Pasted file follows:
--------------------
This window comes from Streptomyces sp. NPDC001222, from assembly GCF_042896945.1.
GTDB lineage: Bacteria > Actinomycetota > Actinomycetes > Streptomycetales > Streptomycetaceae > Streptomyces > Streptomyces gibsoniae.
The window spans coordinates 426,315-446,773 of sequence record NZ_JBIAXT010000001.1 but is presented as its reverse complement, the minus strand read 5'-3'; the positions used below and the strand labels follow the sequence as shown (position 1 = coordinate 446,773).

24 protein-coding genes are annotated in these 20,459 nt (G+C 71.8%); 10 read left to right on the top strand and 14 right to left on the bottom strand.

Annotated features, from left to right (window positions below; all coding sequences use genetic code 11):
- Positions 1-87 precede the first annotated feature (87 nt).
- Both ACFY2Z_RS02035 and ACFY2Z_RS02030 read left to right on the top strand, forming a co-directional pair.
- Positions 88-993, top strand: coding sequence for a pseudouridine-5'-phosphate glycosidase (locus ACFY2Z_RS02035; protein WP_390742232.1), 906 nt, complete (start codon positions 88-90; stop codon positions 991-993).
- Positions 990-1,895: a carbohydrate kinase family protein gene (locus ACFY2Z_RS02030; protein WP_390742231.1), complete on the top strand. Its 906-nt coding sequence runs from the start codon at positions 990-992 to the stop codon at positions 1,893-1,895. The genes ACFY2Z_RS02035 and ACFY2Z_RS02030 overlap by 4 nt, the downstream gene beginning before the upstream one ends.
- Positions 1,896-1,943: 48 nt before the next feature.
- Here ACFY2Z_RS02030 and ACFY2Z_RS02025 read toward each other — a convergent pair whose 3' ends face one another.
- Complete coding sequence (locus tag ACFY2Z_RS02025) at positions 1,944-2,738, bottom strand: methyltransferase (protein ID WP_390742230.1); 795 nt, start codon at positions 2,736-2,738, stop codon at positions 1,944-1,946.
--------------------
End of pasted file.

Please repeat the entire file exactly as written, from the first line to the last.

This window comes from Streptomyces sp. NPDC001222, from assembly GCF_042896945.1.
GTDB lineage: Bacteria > Actinomycetota > Actinomycetes > Streptomycetales > Streptomycetaceae > Streptomyces > Streptomyces gibsoniae.
The window spans coordinates 426,315-446,773 of sequence record NZ_JBIAXT010000001.1 but is presented as its reverse complement, the minus strand read 5'-3'; the positions used below and the strand labels follow the sequence as shown (position 1 = coordinate 446,773).

24 protein-coding genes are annotated in these 20,459 nt (G+C 71.8%); 10 read left to right on the top strand and 14 right to left on the bottom strand.

Annotated features, from left to right (window positions below; all coding sequences use genetic code 11):
- Positions 1-87 precede the first annotated feature (87 nt).
- Both ACFY2Z_RS02035 and ACFY2Z_RS02030 read left to right on the top strand, forming a co-directional pair.
- Positions 88-993, top strand: coding sequence for a pseudouridine-5'-phosphate glycosidase (locus ACFY2Z_RS02035; protein WP_390742232.1), 906 nt, complete (start codon positions 88-90; stop codon positions 991-993).
- Positions 990-1,895: a carbohydrate kinase family protein gene (locus ACFY2Z_RS02030; protein WP_390742231.1), complete on the top strand. Its 906-nt coding sequence runs from the start codon at positions 990-992 to the stop codon at positions 1,893-1,895. The genes ACFY2Z_RS02035 and ACFY2Z_RS02030 overlap by 4 nt, the downstream gene beginning before the upstream one ends.
- Positions 1,896-1,943: 48 nt before the next feature.
- Here ACFY2Z_RS02030 and ACFY2Z_RS02025 read toward each other — a convergent pair whose 3' ends face one another.
- Complete coding sequence (locus tag ACFY2Z_RS02025) at positions 1,944-2,738, bottom strand: methyltransferase (protein ID WP_390742230.1); 795 nt, start codon at positions 2,736-2,738, stop codon at positions 1,944-1,946.